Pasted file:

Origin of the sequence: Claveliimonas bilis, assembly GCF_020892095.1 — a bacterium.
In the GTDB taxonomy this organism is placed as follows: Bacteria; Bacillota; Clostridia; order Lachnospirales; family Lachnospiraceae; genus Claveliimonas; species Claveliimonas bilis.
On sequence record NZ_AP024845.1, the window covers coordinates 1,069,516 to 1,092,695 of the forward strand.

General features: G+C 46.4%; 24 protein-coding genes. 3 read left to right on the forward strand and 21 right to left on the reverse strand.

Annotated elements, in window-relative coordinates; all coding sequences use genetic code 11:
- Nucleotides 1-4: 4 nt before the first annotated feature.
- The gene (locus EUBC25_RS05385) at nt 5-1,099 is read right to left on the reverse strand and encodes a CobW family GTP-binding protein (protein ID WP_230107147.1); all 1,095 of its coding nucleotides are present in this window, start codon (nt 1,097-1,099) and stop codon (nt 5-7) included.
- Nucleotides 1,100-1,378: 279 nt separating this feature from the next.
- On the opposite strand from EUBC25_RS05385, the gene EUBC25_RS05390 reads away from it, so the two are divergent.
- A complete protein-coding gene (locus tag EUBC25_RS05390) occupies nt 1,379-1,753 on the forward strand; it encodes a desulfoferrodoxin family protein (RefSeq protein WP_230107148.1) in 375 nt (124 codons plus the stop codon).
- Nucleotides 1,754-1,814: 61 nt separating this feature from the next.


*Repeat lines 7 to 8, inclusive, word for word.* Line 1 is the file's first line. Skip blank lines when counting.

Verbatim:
- The gene (locus EUBC25_RS05385) at nt 5-1,099 is read right to left on the reverse strand and encodes a CobW family GTP-binding protein (protein ID WP_230107147.1); all 1,095 of its coding nucleotides are present in this window, start codon (nt 1,097-1,099) and stop codon (nt 5-7) included.
- Nucleotides 1,100-1,378: 279 nt separating this feature from the next.